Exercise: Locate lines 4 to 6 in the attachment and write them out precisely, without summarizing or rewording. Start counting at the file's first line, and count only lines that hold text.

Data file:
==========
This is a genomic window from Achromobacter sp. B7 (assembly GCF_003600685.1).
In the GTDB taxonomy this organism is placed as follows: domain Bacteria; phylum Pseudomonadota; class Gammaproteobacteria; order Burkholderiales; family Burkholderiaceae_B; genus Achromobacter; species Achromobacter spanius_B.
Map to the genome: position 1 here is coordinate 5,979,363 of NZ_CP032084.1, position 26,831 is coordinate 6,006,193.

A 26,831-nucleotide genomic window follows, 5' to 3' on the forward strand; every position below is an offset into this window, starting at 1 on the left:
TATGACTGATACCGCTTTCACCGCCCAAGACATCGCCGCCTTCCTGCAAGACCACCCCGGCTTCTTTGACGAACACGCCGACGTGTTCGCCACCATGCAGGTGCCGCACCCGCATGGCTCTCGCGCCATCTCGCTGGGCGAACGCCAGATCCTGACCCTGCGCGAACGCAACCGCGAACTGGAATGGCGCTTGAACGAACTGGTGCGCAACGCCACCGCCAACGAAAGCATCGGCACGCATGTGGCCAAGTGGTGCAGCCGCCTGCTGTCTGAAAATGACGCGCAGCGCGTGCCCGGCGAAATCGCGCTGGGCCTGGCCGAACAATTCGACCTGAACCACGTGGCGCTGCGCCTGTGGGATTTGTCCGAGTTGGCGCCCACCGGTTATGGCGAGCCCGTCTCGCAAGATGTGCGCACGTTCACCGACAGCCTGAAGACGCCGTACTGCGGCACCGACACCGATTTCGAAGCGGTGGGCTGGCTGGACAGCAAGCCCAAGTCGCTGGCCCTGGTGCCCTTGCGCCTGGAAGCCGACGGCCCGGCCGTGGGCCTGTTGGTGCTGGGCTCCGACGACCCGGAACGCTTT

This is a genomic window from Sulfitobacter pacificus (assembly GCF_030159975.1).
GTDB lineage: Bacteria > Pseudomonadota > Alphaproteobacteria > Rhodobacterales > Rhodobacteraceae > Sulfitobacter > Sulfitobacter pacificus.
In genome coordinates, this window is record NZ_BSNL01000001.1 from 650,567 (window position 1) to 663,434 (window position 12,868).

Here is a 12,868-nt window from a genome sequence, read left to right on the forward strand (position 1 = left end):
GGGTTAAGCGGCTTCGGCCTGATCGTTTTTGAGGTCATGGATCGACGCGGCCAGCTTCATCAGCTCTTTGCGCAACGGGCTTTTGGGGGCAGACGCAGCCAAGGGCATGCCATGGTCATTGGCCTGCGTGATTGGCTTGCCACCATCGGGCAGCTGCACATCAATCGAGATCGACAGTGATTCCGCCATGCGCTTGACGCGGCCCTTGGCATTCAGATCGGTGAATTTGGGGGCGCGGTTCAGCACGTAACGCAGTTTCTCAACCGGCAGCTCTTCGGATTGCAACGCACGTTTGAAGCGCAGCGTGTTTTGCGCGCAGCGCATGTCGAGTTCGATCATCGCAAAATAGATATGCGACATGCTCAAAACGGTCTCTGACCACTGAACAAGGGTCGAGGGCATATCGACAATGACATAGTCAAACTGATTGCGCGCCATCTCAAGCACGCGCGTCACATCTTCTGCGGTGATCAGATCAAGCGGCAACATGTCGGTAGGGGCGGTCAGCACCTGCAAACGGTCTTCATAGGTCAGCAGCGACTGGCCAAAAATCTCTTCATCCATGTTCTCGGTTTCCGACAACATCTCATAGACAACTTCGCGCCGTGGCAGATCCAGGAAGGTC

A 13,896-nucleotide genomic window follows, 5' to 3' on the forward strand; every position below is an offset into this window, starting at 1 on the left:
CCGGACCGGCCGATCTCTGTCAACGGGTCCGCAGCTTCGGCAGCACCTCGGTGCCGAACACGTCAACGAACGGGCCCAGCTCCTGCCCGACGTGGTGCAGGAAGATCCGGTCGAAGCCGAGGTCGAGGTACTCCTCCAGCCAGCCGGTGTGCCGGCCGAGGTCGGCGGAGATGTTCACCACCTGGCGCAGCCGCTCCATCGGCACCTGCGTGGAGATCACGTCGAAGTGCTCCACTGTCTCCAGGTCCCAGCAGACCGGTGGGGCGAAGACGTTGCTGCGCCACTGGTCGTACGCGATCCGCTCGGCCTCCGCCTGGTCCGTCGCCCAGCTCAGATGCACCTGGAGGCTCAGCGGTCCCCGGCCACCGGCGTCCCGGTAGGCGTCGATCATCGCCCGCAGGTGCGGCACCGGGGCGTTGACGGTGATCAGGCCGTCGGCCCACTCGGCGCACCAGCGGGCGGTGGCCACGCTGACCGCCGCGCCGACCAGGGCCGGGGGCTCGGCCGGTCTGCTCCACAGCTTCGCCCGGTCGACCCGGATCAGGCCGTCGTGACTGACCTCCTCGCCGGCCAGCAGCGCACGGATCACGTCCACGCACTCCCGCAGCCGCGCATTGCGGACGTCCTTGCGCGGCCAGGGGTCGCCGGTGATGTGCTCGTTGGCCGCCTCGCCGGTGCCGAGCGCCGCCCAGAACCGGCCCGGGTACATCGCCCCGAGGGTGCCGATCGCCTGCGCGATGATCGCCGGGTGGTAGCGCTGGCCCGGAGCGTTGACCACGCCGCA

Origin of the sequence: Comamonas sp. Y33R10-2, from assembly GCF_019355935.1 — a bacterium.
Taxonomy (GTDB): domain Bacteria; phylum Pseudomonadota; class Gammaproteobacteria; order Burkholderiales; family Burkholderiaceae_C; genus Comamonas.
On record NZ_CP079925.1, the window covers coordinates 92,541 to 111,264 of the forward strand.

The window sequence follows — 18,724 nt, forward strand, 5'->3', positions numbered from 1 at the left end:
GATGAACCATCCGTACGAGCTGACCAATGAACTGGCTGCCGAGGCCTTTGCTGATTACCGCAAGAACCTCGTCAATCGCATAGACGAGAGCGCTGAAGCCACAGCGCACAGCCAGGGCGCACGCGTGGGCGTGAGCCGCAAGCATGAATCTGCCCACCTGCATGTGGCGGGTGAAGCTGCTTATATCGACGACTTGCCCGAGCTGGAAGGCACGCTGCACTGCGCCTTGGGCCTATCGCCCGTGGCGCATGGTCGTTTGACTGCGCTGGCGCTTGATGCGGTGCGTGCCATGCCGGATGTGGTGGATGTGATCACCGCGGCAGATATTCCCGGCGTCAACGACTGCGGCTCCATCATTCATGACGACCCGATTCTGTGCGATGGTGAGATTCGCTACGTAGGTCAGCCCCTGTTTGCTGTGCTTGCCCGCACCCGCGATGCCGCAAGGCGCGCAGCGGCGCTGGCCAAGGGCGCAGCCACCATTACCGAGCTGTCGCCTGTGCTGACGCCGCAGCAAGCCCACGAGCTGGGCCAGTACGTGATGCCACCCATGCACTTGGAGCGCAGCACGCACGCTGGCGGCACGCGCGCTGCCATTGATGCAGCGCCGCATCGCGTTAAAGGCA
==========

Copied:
A 26,831-nucleotide genomic window follows, 5' to 3' on the forward strand; every position below is an offset into this window, starting at 1 on the left:
TATGACTGATACCGCTTTCACCGCCCAAGACATCGCCGCCTTCCTGCAAGACCACCCCGGCTTCTTTGACGAACACGCCGACGTGTTCGCCACCATGCAGGTGCCGCACCCGCATGGCTCTCGCGCCATCTCGCTGGGCGAACGCCAGATCCTGACCCTGCGCGAACGCAACCGCGAACTGGAATGGCGCTTGAACGAACTGGTGCGCAACGCCACCGCCAACGAAAGCATCGGCACGCATGTGGCCAAGTGGTGCAGCCGCCTGCTGTCTGAAAATGACGCGCAGCGCGTGCCCGGCGAAATCGCGCTGGGCCTGGCCGAACAATTCGACCTGAACCACGTGGCGCTGCGCCTGTGGGATTTGTCCGAGTTGGCGCCCACCGGTTATGGCGAGCCCGTCTCGCAAGATGTGCGCACGTTCACCGACAGCCTGAAGACGCCGTACTGCGGCACCGACACCGATTTCGAAGCGGTGGGCTGGCTGGACAGCAAGCCCAAGTCGCTGGCCCTGGTGCCCTTGCGCCTGGAAGCCGACGGCCCGGCCGTGGGCCTGTTGGTGCTGGGCTCCGACGACCCGGAACGCTTT

This is a genomic window from Sulfitobacter pacificus (assembly GCF_030159975.1).